You may have heard of the recent racist incident at USAFA (United States Air Force Academy).  You may also have seen the reaction of the superintendent of the Academy Lt. General Jay Silveria. 

If you have not followed this, five cadets at the Academy’s preparatory school in Colorado Springs were the subject of racially abusive messages written on the message boards on their doors.

Silveria’s reaction was to gather the 5,000 staff and students at the Academy in one space and in a powerful speech lasting little over 5 minutes make his views crystal clear.

There is a link to Lt. General Silveria’s speech at the bottom of this article.

I watched it over several times and reflected on what made it so powerful.

Here’s my take on the speech:

Immediate: Silveria did not need time to reflect, for an inquiry, for things to quieten down.  The message was all the more powerful for not sitting on it, coming up with positioning or spin.

Clear: Silveria did not complicate his response, neither did he oversimplify it.  There was a very clear core theme which he started with, stuck with and finished with – if you cannot treat people with respect, get out, supported by a small number of sub-themes.

Calm: Silveria needed no histrionics, no shouting, no table thumping, no hyperbole – just straight talk, clearly from the heart.   He appeared visibly angry but totally in control.

Unequivocal: If you cannot treat with dignity and respect get out; If you demean others get out; If you cannot treat someone from another race with dignity and respect get out.  Silveria left not a sliver of doubt about the values he expected.

In Context: Silveria acknowledged the wider context – such as Charlottesville – acknowledging they would be naïve not to discuss.  He did not, however, let this to detract from his message.

Brave: Silveria made no swipe at POTUS, but it was very apparent in his references to Charlottesville and the wider context that he would not tolerate what POTUS might (or might even encourage).  Silveria did not bow to authority, where that authority had no moral standing. In the line he took he may well have put his own career in danger – that is what brave leaders do in the pursuit of what is right:

Centred:  It’s our institution, no one can take this away, we make our values.  Again, Silveria made it clear that strong organisations do the right thing, at times despite the prevailing winds around them.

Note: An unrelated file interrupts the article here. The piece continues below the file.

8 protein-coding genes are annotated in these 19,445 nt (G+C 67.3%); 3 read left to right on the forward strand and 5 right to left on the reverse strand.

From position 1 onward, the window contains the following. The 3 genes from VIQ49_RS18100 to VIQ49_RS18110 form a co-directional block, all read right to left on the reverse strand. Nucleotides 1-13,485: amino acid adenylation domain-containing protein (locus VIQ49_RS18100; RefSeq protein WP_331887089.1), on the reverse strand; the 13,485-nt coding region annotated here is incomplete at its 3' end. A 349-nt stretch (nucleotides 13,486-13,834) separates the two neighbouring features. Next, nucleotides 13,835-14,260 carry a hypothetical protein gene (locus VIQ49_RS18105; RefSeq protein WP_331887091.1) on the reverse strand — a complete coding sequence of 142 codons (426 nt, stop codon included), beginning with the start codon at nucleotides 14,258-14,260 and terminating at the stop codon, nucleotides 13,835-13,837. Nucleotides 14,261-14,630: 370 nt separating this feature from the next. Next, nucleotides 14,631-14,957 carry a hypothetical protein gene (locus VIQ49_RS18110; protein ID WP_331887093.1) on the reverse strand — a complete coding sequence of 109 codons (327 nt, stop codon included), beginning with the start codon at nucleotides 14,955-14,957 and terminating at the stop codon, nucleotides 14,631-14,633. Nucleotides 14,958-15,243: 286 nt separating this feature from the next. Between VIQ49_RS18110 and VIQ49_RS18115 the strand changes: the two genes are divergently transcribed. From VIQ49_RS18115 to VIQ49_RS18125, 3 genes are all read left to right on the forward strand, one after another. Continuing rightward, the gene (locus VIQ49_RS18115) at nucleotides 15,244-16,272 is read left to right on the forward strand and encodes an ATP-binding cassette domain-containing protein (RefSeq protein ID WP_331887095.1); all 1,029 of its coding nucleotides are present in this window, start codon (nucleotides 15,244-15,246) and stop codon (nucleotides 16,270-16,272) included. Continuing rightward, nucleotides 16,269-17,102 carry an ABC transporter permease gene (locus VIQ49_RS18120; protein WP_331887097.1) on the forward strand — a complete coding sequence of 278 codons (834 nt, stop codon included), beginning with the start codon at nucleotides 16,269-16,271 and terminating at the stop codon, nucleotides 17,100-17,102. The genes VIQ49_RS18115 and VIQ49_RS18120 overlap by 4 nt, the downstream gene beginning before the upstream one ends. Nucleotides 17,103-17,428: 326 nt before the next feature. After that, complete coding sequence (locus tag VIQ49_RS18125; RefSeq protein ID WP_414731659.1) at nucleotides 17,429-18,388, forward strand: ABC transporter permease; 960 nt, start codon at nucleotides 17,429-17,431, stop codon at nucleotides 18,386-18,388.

Open:  Silveria made it clear they had had, and would continue to have, a discussion around the issues.  He was not saying we cannot talk about diversity and what it means – but he was unequivocal about respect.

Enduring: Silveria even gave his students the chance to pull their phones out and record him. If you need my words keep these words, share my words. He made it clear people should take his message with them, use it for strength, use it to show others.  In doing so he gave it life in time and geography.

A Better Idea: One of the most powerful things Silveria did was not just to denounce the racism but provide an alternative – We have a better idea. That idea – making it very clear that the very diversity of the Academy enhances its strength.   Diversity of views, of approach, or thought gives strength.

We are of an age when business, society and government need leaders stepping up with a powerful message on human decency and integrity rather than letting our businesses be directed by those who would have us drop our standards, divide us, promote or tolerate intolerance.

Silveria’s message is a strong to listen to of itself.  It’s even stronger if you take some of its strengths back into your own organisations and learn not only from the message but the approach.  Once you have listened to it, you too may decide it is worth sharing.  Feel free to share these observations too or contact us with your own thoughts.

Here’s the link to Lt. General Silveria’s speech:

https://www.youtube.com/watch?v=WfjZ1otkS3o

Or if you are blocked from YouTube in your office:

https://www.theguardian.com/us-news/2017/sep/29/air-force-academy-general-racism-jay-silveria